This polished new Pitch Perfect-like sitcom with Bradley Whitford, 59, as an acerbic music expert out to shape up a ragtag bunch of church singers in Kentucky, is right on key. The busy Whitford ingratiates immediately as Arthur, a grieving widow contemplating suicide — until adorable diner waitress Ginny (Perfect's Anna Camp) and her colorful, well-cast choir mates screech into his life. As they attempt to trump the local megachurch group, toes tap (terrific rendition of “Eye of the Tiger,” guys!), spirits soar and Arthur scores some choice barbs. His nickname for the group's resident lothario: “Matthew McCona-snake.” —J.G.

The Politician

(Netflix, streaming anytime)

American Horror Story creator Ryan Murphy gives Jessica Lange, 70, a ripely entertaining role as the trashy, greedy, scamming mom of a high-school student who gets mixed up with the most ruthlessly ambitious teen onscreen since Reese Witherspoon in Election (Ben Platt). Gwyneth Paltrow plays the political kid's plutocrat mom, and Bette Midler, 73, Dylan McDermott, 57, and January Jones also star. —T.A.

Godfather of Harlem

(Epix, Sundays, 10 p.m. ET)

Forest Whitaker, 58 (Platoon, Black Panther) brings movie-star charisma to the role of the actual 1960s gangster Bumpy Johnson, with Vincent D'Onofrio, 60, as mafioso Vincent “The Chin” Gigante and Breaking Bad's Giancarlo Esposito as Adam Clayton Powell Jr. —T.A.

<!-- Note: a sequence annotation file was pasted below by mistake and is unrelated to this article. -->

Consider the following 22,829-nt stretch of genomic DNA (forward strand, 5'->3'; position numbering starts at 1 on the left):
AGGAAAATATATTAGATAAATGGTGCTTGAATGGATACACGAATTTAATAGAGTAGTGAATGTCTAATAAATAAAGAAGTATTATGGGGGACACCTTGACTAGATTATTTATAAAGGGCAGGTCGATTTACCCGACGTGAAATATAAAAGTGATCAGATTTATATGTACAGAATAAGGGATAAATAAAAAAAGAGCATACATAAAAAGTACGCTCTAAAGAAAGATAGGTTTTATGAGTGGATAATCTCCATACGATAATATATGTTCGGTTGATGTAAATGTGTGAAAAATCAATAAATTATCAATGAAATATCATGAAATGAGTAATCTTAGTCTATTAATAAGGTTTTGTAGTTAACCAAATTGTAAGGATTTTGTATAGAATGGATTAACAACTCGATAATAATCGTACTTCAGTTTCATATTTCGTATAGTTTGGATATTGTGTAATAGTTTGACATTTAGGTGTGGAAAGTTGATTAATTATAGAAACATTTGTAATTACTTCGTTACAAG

(Netflix, streaming anytime)

Amazing, enraging and utterly absorbing, this eight-episode series by the writer of Erin Brockovich and the director of The Kids Are All Right dramatizes the horribly true story of a Lynnwood, Washington, teen (Booksmart’s skyrocket star Kaitlyn Dever) who was raped by a man obsessed with recreating Princess Leia’s chained-by-Jabba the Hutt scene in Return of the Jedi. Pressured by male cops to recant her testimony, she was disgraced. But female Colorado detectives (Merritt Wever and Toni Collette) nabbed the rapist, who also attacked women in their 60s in several states and got him a prison sentence of 327 ½ years. The series is based on a Pulitzer Prize-winning report that was also featured on the radio show This American Life. —T.A.